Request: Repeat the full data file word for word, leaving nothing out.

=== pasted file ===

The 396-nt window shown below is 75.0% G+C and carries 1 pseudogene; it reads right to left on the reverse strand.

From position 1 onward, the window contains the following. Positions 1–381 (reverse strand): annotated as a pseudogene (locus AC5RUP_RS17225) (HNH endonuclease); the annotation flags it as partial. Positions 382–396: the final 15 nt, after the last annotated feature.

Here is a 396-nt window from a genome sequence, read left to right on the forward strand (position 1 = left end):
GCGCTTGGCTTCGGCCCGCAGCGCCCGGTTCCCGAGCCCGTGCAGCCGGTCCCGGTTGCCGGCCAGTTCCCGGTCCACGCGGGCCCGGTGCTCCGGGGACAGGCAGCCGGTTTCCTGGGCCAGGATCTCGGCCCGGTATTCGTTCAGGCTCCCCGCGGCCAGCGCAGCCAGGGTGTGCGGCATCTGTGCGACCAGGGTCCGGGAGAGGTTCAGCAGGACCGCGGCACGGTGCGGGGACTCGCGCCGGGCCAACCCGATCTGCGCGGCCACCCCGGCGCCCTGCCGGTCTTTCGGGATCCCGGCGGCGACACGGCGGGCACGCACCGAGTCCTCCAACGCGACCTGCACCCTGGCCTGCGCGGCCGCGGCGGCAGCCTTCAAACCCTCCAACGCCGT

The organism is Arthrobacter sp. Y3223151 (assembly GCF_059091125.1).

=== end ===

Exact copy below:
The 396-nt window shown below is 75.0% G+C and carries 1 pseudogene; it reads right to left on the reverse strand.

From position 1 onward, the window contains the following. Positions 1–381 (reverse strand): annotated as a pseudogene (locus AC5RUP_RS17225) (HNH endonuclease); the annotation flags it as partial. Positions 382–396: the final 15 nt, after the last annotated feature.

Here is a 396-nt window from a genome sequence, read left to right on the forward strand (position 1 = left end):
GCGCTTGGCTTCGGCCCGCAGCGCCCGGTTCCCGAGCCCGTGCAGCCGGTCCCGGTTGCCGGCCAGTTCCCGGTCCACGCGGGCCCGGTGCTCCGGGGACAGGCAGCCGGTTTCCTGGGCCAGGATCTCGGCCCGGTATTCGTTCAGGCTCCCCGCGGCCAGCGCAGCCAGGGTGTGCGGCATCTGTGCGACCAGGGTCCGGGAGAGGTTCAGCAGGACCGCGGCACGGTGCGGGGACTCGCGCCGGGCCAACCCGATCTGCGCGGCCACCCCGGCGCCCTGCCGGTCTTTCGGGATCCCGGCGGCGACACGGCGGGCACGCACCGAGTCCTCCAACGCGACCTGCACCCTGGCCTGCGCGGCCGCGGCGGCAGCCTTCAAACCCTCCAACGCCGT

The organism is Arthrobacter sp. Y3223151 (assembly GCF_059091125.1).